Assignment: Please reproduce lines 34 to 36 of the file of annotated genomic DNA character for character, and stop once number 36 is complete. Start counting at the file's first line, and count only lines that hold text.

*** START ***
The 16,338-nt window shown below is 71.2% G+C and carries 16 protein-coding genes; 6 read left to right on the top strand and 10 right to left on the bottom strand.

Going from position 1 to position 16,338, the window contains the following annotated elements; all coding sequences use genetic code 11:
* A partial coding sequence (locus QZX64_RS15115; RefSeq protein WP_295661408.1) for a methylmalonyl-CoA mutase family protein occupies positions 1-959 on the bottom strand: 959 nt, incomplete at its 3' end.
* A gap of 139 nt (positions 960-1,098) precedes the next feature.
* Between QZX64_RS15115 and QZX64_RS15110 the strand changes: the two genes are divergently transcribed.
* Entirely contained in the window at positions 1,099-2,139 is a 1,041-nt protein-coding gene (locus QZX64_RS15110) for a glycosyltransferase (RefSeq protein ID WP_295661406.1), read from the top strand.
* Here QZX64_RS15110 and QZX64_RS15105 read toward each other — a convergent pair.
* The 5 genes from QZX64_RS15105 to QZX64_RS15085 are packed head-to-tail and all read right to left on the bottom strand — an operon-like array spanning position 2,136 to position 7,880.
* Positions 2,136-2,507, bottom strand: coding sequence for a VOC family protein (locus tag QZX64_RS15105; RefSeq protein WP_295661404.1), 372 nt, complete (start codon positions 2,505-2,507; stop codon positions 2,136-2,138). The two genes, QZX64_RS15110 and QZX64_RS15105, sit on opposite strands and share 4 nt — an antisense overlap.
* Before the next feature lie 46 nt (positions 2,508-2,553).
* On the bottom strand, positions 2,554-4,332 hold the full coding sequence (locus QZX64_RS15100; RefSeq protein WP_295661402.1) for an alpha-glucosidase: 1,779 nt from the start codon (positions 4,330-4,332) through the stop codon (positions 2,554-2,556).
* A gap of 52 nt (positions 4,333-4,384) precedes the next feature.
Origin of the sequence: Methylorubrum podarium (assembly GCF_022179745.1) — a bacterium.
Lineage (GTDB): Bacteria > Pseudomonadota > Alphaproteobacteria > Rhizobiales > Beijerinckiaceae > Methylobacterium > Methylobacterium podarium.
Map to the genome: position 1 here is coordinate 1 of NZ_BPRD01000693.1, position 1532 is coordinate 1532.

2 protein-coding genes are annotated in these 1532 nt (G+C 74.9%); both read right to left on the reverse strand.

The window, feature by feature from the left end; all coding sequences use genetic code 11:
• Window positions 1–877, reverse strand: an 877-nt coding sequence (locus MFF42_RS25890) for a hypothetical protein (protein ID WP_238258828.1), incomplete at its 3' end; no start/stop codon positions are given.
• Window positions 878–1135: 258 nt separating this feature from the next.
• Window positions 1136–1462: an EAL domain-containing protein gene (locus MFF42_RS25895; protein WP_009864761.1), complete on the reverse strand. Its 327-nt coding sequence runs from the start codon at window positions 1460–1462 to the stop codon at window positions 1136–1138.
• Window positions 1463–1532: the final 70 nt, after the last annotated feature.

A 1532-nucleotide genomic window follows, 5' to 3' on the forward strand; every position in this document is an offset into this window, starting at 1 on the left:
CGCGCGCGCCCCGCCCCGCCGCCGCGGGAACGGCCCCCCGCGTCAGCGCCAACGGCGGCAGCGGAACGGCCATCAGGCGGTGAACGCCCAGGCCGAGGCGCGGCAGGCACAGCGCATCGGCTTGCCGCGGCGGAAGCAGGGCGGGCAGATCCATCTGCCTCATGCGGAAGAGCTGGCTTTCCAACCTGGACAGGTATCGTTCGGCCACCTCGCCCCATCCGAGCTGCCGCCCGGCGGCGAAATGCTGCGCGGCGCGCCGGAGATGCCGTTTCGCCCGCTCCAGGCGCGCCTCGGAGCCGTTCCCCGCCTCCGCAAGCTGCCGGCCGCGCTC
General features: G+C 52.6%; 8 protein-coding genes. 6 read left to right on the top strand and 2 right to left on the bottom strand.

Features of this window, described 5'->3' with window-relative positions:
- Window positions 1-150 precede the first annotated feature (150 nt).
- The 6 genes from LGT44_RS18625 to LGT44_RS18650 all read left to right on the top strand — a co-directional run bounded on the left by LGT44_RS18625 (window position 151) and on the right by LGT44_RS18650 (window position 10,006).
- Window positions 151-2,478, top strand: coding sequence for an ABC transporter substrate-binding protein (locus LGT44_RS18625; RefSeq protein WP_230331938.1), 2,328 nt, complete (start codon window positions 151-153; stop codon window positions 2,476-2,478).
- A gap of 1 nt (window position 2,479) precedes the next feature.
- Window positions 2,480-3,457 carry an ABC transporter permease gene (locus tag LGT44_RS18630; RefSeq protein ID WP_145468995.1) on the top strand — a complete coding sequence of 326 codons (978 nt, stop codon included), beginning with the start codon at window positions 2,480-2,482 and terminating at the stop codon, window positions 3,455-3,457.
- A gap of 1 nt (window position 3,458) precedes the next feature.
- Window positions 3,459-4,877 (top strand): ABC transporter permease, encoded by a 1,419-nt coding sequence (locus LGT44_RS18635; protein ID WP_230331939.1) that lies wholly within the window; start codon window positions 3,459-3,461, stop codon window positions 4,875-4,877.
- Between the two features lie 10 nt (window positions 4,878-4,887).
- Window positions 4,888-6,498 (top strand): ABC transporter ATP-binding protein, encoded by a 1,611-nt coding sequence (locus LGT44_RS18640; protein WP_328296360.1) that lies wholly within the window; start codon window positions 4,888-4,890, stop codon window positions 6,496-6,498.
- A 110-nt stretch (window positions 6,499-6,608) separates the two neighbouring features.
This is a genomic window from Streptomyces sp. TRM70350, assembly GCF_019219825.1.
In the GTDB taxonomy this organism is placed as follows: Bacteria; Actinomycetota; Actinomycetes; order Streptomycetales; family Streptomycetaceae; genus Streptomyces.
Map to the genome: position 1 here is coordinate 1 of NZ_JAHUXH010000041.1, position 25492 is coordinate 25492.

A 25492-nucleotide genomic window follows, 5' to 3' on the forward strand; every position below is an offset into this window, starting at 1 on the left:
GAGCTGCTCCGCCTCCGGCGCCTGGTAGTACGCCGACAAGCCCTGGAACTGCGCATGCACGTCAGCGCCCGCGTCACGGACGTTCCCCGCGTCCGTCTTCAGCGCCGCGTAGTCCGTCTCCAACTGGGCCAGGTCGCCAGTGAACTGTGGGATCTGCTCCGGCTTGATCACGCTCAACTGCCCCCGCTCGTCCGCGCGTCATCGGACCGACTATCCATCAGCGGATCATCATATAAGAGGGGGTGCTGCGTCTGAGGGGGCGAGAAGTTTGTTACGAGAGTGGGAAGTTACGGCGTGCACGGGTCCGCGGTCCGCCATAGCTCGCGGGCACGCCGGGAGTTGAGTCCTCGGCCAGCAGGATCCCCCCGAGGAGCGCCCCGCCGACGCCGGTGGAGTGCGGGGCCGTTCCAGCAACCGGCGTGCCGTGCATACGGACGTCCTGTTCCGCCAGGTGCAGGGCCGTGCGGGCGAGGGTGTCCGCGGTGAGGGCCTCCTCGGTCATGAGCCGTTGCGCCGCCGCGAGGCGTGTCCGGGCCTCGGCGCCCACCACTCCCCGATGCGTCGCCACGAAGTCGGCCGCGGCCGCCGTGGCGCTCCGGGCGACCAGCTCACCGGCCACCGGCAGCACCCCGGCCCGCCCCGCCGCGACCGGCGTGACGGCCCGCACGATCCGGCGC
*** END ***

- Window positions 4,888-6,498 (top strand): ABC transporter ATP-binding protein, encoded by a 1,611-nt coding sequence (locus LGT44_RS18640; protein WP_328296360.1) that lies wholly within the window; start codon window positions 4,888-4,890, stop codon window positions 6,496-6,498.
- A 110-nt stretch (window positions 6,499-6,608) separates the two neighbouring features.
This is a genomic window from Streptomyces sp. TRM70350, assembly GCF_019219825.1.